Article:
Why the coming fight over state aid is going to be a big deal

Democratic leaders will continue to push for greater federal support for state and local governments. The White House really ought to listen.
Image: Andrew Cuomo
Andrew Cuomo, right, walks the corridor of a nearly completed makeshift hospital erected by the U.S. Army Corps of Engineers at the Jacob Javits Convention Center in New York, on March 27, 2020.Darren McGee / Office of Governor Andrew M. Cuomo via AP

In the latest economic aid package, which cleared the Senate late yesterday, Democrats got a lot of what they asked for. The bill includes improvements to the Paycheck Protection Program, for example, as well as funding for hospitals that Republicans were originally prepared to delay. From a progressive perspective, there's no denying the final version is a considerable improvement on the alternative pushed by GOP leaders last week.

But there was one key priority that didn't make the final bill: aid to states and municipalities. Republicans deemed this a "non-starter" and wouldn't budge. Fearing a collapse of the process, Democratic leaders yielded on this point, leaving little doubt they expect to return to it in the next round of talks.

But before that process gets underway, an unanswered question hangs overhead: shouldn't Republicans agree with Democrats about the importance of aiding cash-strapped states?

The policy implications should be obvious to everyone involved: state and local governments are facing catastrophic conditions, not just in the health care sector as medical providers struggle to keep up with the pandemic, but also with overwhelmed unemployment systems and a dramatic loss in tax revenue. The more Republicans at the federal level resist throwing states and municipalities a lifeline, the more states -- which cannot legally run deficits -- will have to slash public services and public-sector jobs, even as the White House expects them to take the lead on a variety of critical fronts.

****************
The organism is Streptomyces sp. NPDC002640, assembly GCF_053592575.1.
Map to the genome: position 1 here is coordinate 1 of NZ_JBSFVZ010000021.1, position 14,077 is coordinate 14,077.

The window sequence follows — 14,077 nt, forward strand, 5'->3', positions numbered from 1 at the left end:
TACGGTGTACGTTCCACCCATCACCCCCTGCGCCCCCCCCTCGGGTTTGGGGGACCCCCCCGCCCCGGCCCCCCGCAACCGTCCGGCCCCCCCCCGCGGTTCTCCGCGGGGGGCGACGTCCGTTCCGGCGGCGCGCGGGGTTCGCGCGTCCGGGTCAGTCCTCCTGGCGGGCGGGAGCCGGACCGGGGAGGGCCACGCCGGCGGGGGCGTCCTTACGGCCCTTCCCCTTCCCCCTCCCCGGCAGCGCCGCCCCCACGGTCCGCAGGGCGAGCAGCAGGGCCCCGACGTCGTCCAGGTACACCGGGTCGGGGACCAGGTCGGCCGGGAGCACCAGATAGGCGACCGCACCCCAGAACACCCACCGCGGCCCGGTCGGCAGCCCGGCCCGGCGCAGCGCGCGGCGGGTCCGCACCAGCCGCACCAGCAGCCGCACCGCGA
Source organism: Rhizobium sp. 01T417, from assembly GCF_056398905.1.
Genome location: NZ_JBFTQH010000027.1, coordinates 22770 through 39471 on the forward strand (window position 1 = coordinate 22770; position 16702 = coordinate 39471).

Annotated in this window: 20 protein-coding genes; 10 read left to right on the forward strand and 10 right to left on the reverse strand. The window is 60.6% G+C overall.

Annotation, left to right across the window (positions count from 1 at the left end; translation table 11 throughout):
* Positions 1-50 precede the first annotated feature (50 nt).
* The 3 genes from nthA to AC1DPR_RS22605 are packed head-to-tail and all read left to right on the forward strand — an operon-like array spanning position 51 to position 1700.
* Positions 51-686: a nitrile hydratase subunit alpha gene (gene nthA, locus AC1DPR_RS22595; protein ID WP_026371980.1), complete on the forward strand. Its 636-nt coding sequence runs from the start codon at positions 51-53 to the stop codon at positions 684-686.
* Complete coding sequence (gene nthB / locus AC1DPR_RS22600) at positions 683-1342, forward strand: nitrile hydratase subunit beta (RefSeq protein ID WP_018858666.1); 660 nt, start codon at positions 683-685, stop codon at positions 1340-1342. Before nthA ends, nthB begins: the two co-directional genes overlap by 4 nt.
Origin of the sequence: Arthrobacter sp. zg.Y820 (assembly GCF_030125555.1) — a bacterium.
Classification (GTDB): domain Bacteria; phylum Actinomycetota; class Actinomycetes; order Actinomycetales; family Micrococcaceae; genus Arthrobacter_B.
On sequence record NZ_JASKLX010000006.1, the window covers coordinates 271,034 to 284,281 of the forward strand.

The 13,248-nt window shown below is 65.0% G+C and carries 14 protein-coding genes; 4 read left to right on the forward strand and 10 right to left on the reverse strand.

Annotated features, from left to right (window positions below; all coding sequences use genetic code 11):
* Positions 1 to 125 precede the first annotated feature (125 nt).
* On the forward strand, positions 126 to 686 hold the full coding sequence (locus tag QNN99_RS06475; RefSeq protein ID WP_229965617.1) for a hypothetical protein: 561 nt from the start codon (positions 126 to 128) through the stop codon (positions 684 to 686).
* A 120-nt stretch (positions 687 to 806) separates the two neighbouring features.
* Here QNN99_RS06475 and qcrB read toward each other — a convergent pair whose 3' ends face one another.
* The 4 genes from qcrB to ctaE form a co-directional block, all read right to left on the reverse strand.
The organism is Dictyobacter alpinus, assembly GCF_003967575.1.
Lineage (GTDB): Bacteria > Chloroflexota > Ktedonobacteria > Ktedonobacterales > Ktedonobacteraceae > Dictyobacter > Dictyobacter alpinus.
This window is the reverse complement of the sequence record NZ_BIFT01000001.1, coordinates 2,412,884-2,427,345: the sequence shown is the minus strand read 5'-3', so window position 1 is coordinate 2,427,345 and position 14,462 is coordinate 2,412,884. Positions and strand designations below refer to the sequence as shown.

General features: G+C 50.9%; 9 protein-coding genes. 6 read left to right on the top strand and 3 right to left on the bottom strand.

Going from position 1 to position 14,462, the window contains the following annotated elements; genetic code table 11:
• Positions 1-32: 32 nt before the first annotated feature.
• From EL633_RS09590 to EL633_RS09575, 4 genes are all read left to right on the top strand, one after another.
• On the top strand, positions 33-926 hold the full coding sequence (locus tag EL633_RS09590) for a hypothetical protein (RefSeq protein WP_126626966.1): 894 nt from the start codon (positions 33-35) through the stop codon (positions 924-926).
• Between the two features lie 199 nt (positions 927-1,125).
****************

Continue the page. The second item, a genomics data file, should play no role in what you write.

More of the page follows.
The impact on the economy -- in an election year -- should be obvious. For Donald Trump, who is desperate to see shuttered states re-open, this shouldn't be an especially tough call.

With this in mind, the president signaled last week that he's open to increased state aid, and he made related comments to New York Gov. Andrew Cuomo (D) at the White House yesterday. According to Senate Minority Leader Chuck Schumer (D-N.Y.), Treasury Secretary Steven Mnuchin made similar commitments to Democratic leaders this week.

So what's the problem? If there's so much agreement, why did the GOP refuse to include state aid in the latest package? Politico had this striking item earlier this week:

Senate and House Democrats have been pushing hard in negotiations for $150 billion in funds for state and local governments to pair with the hundreds of billions the administration wants in small business lending. But the White House and Trump Administration have been holding out because, in part, they believe if Congress keeps cutting checks for state and local governments, they will be disincentivized to open up their economies.

The same day, Axios had a similar report:

The thinking among some Trump administration officials is that many states should be reopening their governments soon and that additional funding could deter them from doing so.

If the reporting is accurate, the position is awfully tough to defend. In effect, Team Trump is looking at state aid as leverage over governors and mayors.

It's a posture that's likely to backfire on the president, either through worsening economic conditions, worsening public-health conditions, or both.